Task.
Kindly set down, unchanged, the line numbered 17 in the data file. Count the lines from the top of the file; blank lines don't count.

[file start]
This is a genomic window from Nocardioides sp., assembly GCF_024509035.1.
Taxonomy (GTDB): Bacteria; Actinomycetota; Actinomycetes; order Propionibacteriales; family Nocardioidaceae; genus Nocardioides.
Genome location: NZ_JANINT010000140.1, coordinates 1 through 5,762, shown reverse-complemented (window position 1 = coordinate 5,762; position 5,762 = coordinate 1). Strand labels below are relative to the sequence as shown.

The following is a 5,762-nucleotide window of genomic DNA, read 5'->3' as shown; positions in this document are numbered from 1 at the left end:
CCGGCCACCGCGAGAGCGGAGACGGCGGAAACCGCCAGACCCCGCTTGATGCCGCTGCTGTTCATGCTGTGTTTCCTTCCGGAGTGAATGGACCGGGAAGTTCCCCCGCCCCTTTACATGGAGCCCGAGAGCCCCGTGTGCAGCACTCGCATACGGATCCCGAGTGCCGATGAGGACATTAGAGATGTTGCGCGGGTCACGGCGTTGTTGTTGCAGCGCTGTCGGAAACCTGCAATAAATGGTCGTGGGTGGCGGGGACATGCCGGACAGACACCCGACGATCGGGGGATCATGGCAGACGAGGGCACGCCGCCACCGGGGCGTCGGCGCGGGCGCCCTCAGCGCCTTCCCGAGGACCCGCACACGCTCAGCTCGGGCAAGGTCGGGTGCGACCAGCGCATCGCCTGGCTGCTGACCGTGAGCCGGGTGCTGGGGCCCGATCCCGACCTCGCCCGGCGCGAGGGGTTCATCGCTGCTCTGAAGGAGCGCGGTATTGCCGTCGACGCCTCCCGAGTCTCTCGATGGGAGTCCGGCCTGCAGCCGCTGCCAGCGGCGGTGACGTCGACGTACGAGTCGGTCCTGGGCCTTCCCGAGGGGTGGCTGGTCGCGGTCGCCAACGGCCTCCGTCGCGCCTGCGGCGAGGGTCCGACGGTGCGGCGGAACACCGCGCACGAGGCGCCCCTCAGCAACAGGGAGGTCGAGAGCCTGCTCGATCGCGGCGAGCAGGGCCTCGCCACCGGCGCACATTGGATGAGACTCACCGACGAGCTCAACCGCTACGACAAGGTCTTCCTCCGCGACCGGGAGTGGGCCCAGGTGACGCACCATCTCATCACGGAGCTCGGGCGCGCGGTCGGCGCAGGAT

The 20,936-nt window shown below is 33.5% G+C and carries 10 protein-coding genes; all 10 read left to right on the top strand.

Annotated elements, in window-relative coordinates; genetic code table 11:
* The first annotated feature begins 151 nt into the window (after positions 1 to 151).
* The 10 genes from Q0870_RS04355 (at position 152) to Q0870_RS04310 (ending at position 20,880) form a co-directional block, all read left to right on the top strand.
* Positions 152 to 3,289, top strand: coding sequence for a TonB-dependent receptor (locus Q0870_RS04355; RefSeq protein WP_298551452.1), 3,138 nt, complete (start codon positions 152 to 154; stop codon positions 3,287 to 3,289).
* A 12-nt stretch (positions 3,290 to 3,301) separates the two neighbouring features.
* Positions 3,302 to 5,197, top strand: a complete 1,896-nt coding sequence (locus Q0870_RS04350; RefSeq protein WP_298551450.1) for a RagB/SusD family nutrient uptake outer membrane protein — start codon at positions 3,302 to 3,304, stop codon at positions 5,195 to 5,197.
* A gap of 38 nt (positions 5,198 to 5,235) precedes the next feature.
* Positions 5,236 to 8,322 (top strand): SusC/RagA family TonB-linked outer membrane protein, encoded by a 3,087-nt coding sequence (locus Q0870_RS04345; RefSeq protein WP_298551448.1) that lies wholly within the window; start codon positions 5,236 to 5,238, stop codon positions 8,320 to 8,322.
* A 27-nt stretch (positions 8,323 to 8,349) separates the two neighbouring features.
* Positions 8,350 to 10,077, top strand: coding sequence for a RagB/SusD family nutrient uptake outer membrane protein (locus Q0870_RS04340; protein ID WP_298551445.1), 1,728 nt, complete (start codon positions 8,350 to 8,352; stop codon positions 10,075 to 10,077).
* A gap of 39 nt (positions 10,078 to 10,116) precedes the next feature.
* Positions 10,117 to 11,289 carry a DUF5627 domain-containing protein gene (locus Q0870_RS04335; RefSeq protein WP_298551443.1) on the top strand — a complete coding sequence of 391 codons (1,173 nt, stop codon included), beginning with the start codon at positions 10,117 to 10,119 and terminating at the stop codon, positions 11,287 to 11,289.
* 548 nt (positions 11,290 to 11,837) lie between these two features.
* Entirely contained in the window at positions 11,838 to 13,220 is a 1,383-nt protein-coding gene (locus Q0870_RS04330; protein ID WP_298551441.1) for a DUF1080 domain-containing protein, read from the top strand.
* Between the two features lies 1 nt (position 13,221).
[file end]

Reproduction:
* A gap of 39 nt (positions 10,078 to 10,116) precedes the next feature.